MAS has just announced it will “increase the slope of its policy band slightly for a modest and gradual appreciation of the Singapore dollar”. Two days before the announcement, the USD/SGD rate already started to decline from the recent high of 1.26. This bodes well for home loan rates, where SOR has already fallen below Sibor for 3 weeks. Given the Fed’s apparent commitment to keep rates low through 2014, which is actually just a forecast and not set in stone, it appears that interest rates will probably remain subdued for a while at least. Meanwhile, despite repeated attempts to suppress oil price, it managed to stay above US$102. This could be a sign of QE3?
SOR rises above 0.5% for the first time since June 2010, as the USD/SGD moves close to 1.3 again and LIBOR hit 0.54% on its continued steep incline, while SIBOR remains muted at 0.38%. The massive flight-to-safety from the Eurozone’s trouble pushes the US dollar higher as investors piled into Treasuries. This, the result of ECB’s stubborn unwillingness to print money, though, as widely expected, they did further cut rates by another quarter points to 1%.
The 3-Month SIBOR has dropped a notch from 0.44% to 0.31%, bringing it lower than SOR once again. SIBOR-pegged loans are now more attractive than SOR-pegged ones. This is also partly due to the absence of SOR-pegged loans currently being offered. Banks probably withdrew them after being spooked by the negative SOR back in August.
The last time SOR and SIBOR crossed path was way back in May 2009. That was when SOR fell below SIBOR and remained so for more than 2 years. The recent sharp increase in USD/SGD exchange rates (from 1.2 to 1.3 in 3 weeks) took SOR from -0.1 to 0.35 over the same period. It looks like MAS has kept the USD/SGD rate bounded at 1.3 for now, so SOR will likely stabilise, although it is to be noted that LIBOR has been on an increasing trend.
This just in, my other SIBOR pegged home loan has dropped by about 0.09%, corresponding to the fall in the 3-month SIBOR. This again results in some savings in my monthly instalment, not a lot , but any amount is welcome.
World’s End Close, Edinburgh
The events in the past week may be telling us that we could be one step closer to the end of the world. Ok, that’s a bit of an exaggeration, but these were significant events. US just lost its AAA rating for the first time. That means a loss of confidence in the US in their ability to repay their debt, and more so, a loss of confidence in the governance of the country. This has major repercussions on the financial system, especially the currency.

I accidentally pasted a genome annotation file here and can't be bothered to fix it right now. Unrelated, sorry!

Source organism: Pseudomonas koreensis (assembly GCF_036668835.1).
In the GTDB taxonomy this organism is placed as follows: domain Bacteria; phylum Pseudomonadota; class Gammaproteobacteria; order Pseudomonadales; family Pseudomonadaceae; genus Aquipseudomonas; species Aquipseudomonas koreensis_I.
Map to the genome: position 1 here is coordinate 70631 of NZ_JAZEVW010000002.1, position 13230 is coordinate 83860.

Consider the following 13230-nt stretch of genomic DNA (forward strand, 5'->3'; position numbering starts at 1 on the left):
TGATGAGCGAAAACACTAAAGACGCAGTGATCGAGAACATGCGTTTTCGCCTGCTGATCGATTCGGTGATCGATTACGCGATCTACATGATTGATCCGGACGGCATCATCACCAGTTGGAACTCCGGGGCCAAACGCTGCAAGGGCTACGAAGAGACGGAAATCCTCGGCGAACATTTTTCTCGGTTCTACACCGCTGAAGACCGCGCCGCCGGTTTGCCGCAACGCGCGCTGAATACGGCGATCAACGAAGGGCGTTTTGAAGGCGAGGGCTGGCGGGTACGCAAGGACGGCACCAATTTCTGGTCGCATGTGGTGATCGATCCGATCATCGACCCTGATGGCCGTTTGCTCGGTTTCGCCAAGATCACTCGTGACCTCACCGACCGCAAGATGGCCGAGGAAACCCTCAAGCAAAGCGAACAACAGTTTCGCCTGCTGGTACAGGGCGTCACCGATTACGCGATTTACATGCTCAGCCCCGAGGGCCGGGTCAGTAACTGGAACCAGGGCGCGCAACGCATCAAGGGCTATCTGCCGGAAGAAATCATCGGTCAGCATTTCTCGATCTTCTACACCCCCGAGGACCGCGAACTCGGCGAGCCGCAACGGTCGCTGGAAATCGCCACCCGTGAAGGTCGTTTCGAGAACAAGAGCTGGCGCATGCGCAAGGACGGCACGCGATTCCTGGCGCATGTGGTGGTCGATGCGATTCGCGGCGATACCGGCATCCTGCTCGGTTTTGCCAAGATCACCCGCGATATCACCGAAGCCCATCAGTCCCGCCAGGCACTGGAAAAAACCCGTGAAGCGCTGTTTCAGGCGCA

With the US bent on devaluating the USD and MAS allowing the SGD to appreciate, SOR was driven into its all-time-low territory again, coming in at 0.247% on 3 Nov 2010. Moreover, the Feds initiated a fresh round of measures to spur the US economy, keeping rates at 0-0.25% for an “extended period” and launching a new massive US$600 billion money printing exercise.
News about home loan rates appear in the newspaper very sparingly, and this just happened last Saturday, showing up in the Straits Times with the headline “Cheaper home loans in store”. In a gist, the article says that “KEY interest rates that determine mortgage levels have fallen steeply, promising cheaper home loans but even leaner times for those with bank deposits. “¦ The falling rates have followed the trend of the rates set by the United States Federal Reserve, which continue to be at historic lows. They have also come as the Singdollar has been allowed to strengthen since April.”
I have mentioned in my previous post that those of us who have taken up a SOR or SIBOR pegged loan may find ourselves at risk of having to pay a 1.5% penalty when doing a full redemption not on the rate repricing date.